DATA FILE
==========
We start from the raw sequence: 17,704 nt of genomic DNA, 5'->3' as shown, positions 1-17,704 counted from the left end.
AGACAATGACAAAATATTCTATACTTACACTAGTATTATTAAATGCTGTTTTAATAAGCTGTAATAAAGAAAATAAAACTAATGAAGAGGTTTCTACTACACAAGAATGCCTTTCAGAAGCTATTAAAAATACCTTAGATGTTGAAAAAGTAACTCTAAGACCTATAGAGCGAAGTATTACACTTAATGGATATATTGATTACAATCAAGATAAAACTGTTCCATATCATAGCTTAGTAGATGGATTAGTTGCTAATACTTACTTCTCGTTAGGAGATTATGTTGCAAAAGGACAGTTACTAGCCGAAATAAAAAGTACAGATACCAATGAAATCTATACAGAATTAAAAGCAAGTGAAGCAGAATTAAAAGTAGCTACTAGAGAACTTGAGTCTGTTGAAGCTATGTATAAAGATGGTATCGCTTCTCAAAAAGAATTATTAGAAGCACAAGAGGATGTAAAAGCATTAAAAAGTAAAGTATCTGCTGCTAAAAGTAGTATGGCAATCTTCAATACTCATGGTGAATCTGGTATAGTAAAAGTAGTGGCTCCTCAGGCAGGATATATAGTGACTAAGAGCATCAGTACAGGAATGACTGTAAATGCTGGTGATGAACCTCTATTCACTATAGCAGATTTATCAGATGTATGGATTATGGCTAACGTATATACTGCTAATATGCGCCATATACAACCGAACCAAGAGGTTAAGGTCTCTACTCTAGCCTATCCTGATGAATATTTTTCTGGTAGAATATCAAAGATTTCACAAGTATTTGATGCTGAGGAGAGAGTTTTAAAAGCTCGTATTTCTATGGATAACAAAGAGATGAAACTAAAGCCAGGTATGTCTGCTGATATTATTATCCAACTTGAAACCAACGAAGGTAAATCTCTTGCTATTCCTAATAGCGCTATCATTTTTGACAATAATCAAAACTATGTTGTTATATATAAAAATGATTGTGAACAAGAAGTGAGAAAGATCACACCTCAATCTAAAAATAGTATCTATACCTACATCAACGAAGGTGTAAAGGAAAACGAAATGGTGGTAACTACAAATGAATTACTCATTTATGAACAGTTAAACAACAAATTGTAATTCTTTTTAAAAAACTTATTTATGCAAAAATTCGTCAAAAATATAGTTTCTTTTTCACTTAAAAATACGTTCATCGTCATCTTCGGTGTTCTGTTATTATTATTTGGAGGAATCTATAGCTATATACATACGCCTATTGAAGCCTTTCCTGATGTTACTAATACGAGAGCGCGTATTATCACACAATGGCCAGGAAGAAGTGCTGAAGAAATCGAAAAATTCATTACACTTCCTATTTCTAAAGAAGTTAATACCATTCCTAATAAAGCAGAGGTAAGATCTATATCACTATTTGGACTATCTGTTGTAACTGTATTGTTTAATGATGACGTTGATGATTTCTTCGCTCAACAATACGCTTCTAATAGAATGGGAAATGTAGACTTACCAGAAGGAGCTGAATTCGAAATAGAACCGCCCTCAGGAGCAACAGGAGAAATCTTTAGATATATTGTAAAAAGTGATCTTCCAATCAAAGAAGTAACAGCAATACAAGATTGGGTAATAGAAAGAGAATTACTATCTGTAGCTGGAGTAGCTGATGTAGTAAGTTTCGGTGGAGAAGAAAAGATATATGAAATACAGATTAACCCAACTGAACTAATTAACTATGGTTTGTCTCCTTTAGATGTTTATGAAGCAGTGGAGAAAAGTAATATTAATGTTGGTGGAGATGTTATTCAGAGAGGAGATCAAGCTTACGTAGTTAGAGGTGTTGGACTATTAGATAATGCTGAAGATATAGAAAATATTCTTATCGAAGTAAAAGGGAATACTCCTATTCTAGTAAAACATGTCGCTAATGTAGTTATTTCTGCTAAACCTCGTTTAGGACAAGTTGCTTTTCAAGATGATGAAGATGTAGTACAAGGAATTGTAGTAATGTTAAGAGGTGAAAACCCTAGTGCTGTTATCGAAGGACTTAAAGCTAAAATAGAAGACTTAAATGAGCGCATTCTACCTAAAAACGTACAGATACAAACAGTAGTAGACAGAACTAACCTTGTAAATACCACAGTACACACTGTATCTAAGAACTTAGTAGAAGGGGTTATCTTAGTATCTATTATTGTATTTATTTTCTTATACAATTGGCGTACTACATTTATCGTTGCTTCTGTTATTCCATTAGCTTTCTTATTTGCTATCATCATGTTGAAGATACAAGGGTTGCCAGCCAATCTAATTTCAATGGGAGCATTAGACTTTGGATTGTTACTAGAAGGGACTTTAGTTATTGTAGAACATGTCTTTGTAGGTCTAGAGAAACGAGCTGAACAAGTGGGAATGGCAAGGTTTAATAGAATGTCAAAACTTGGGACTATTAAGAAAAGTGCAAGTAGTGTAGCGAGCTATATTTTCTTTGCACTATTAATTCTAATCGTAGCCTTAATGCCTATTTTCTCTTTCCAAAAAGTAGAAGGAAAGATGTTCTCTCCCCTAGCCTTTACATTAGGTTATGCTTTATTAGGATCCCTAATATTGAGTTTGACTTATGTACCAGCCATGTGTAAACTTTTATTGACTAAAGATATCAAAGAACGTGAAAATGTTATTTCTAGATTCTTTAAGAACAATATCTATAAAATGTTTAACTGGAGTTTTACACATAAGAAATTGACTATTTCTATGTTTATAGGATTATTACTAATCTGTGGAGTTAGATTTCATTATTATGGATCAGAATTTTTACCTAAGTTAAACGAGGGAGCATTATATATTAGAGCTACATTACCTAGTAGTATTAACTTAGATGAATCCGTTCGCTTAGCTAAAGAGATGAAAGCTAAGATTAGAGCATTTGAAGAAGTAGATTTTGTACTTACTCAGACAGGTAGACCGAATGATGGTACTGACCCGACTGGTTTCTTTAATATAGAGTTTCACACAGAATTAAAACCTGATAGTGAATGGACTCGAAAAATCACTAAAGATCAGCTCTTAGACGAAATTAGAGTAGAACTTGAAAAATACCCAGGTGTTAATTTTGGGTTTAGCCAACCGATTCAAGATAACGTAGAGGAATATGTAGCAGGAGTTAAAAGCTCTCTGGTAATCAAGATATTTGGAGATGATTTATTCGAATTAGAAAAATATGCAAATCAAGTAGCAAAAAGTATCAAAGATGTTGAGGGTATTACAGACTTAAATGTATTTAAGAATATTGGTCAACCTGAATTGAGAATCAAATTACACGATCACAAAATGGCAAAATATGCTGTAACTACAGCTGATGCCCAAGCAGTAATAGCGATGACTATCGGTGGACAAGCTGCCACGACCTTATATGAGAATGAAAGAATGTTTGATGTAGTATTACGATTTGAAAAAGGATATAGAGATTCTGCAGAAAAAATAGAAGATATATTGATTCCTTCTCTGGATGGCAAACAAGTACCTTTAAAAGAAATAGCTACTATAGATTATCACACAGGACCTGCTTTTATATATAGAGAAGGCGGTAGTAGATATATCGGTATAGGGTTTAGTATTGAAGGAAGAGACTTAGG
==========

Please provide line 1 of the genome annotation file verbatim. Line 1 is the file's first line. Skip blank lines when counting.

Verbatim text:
We start from the raw sequence: 17,704 nt of genomic DNA, 5'->3' as shown, positions 1-17,704 counted from the left end.